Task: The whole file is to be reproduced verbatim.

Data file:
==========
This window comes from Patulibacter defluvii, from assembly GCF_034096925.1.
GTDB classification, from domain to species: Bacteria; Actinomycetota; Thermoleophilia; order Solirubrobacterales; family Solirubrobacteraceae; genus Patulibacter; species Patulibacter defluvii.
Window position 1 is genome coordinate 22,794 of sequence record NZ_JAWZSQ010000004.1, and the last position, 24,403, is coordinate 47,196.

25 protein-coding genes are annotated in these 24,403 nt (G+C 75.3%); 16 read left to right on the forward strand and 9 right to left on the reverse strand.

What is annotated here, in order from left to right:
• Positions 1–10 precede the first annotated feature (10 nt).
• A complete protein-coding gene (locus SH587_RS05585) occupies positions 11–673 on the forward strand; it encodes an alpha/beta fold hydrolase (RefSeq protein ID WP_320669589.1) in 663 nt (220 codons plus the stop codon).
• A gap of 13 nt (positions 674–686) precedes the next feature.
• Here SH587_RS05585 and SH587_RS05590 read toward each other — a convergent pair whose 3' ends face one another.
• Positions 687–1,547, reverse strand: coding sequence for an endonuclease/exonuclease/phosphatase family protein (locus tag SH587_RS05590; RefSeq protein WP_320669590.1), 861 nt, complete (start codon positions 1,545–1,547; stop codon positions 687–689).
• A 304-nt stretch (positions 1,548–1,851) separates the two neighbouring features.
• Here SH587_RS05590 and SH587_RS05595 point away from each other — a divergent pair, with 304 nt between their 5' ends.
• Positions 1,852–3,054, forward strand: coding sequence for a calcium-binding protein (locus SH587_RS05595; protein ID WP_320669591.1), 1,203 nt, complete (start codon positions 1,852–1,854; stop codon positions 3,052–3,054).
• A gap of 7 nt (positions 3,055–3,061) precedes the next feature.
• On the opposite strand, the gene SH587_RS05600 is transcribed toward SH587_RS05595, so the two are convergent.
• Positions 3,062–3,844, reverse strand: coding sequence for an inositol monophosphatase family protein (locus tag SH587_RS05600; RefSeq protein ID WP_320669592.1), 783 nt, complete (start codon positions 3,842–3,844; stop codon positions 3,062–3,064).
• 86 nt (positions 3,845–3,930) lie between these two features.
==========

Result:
This window comes from Patulibacter defluvii, from assembly GCF_034096925.1.
GTDB classification, from domain to species: Bacteria; Actinomycetota; Thermoleophilia; order Solirubrobacterales; family Solirubrobacteraceae; genus Patulibacter; species Patulibacter defluvii.
Window position 1 is genome coordinate 22,794 of sequence record NZ_JAWZSQ010000004.1, and the last position, 24,403, is coordinate 47,196.

25 protein-coding genes are annotated in these 24,403 nt (G+C 75.3%); 16 read left to right on the forward strand and 9 right to left on the reverse strand.

What is annotated here, in order from left to right:
• Positions 1–10 precede the first annotated feature (10 nt).
• A complete protein-coding gene (locus SH587_RS05585) occupies positions 11–673 on the forward strand; it encodes an alpha/beta fold hydrolase (RefSeq protein ID WP_320669589.1) in 663 nt (220 codons plus the stop codon).
• A gap of 13 nt (positions 674–686) precedes the next feature.
• Here SH587_RS05585 and SH587_RS05590 read toward each other — a convergent pair whose 3' ends face one another.
• Positions 687–1,547, reverse strand: coding sequence for an endonuclease/exonuclease/phosphatase family protein (locus tag SH587_RS05590; RefSeq protein WP_320669590.1), 861 nt, complete (start codon positions 1,545–1,547; stop codon positions 687–689).
• A 304-nt stretch (positions 1,548–1,851) separates the two neighbouring features.
• Here SH587_RS05590 and SH587_RS05595 point away from each other — a divergent pair, with 304 nt between their 5' ends.
• Positions 1,852–3,054, forward strand: coding sequence for a calcium-binding protein (locus SH587_RS05595; protein ID WP_320669591.1), 1,203 nt, complete (start codon positions 1,852–1,854; stop codon positions 3,052–3,054).
• A gap of 7 nt (positions 3,055–3,061) precedes the next feature.
• On the opposite strand, the gene SH587_RS05600 is transcribed toward SH587_RS05595, so the two are convergent.
• Positions 3,062–3,844, reverse strand: coding sequence for an inositol monophosphatase family protein (locus tag SH587_RS05600; RefSeq protein ID WP_320669592.1), 783 nt, complete (start codon positions 3,842–3,844; stop codon positions 3,062–3,064).
• 86 nt (positions 3,845–3,930) lie between these two features.